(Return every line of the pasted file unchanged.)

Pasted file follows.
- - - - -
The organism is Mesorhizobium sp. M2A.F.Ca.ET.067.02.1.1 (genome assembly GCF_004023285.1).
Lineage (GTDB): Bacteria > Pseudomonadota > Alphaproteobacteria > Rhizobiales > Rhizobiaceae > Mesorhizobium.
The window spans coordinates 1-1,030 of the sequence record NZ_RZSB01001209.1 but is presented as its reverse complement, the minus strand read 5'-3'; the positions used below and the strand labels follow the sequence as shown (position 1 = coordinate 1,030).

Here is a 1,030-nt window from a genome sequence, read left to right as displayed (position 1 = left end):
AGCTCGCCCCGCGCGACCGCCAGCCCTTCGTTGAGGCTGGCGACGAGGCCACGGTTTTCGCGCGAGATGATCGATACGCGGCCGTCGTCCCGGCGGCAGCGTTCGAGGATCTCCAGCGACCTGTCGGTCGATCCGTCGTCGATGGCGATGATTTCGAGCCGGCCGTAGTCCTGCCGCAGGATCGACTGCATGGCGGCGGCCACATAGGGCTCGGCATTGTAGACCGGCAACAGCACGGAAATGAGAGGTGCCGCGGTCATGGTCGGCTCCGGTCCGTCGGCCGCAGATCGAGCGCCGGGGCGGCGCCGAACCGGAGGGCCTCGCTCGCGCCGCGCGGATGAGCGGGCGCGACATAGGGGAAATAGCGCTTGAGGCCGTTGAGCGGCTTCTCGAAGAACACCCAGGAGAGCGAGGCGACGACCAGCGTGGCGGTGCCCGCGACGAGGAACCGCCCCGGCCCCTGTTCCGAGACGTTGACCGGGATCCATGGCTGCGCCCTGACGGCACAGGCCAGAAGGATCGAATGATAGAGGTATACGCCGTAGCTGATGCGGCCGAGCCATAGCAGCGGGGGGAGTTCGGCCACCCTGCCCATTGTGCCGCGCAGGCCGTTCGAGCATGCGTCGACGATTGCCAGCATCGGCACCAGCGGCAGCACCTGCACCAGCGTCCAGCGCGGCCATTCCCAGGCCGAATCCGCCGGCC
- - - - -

The organism is Mesorhizobium sp. M2A.F.Ca.ET.067.02.1.1 (genome assembly GCF_004023285.1).
Lineage (GTDB): Bacteria > Pseudomonadota > Alphaproteobacteria > Rhizobiales > Rhizobiaceae > Mesorhizobium.
The window spans coordinates 1-1,030 of the sequence record NZ_RZSB01001209.1 but is presented as its reverse complement, the minus strand read 5'-3'; the positions used below and the strand labels follow the sequence as shown (position 1 = coordinate 1,030).

Here is a 1,030-nt window from a genome sequence, read left to right as displayed (position 1 = left end):
AGCTCGCCCCGCGCGACCGCCAGCCCTTCGTTGAGGCTGGCGACGAGGCCACGGTTTTCGCGCGAGATGATCGATACGCGGCCGTCGTCCCGGCGGCAGCGTTCGAGGATCTCCAGCGACCTGTCGGTCGATCCGTCGTCGATGGCGATGATTTCGAGCCGGCCGTAGTCCTGCCGCAGGATCGACTGCATGGCGGCGGCCACATAGGGCTCGGCATTGTAGACCGGCAACAGCACGGAAATGAGAGGTGCCGCGGTCATGGTCGGCTCCGGTCCGTCGGCCGCAGATCGAGCGCCGGGGCGGCGCCGAACCGGAGGGCCTCGCTCGCGCCGCGCGGATGAGCGGGCGCGACATAGGGGAAATAGCGCTTGAGGCCGTTGAGCGGCTTCTCGAAGAACACCCAGGAGAGCGAGGCGACGACCAGCGTGGCGGTGCCCGCGACGAGGAACCGCCCCGGCCCCTGTTCCGAGACGTTGACCGGGATCCATGGCTGCGCCCTGACGGCACAGGCCAGAAGGATCGAATGATAGAGGTATACGCCGTAGCTGATGCGGCCGAGCCATAGCAGCGGGGGGAGTTCGGCCACCCTGCCCATTGTGCCGCGCAGGCCGTTCGAGCATGCGTCGACGATTGCCAGCATCGGCACCAGCGGCAGCACCTGCACCAGCGTCCAGCGCGGCCATTCCCAGGCCGAATCCGCCGGCC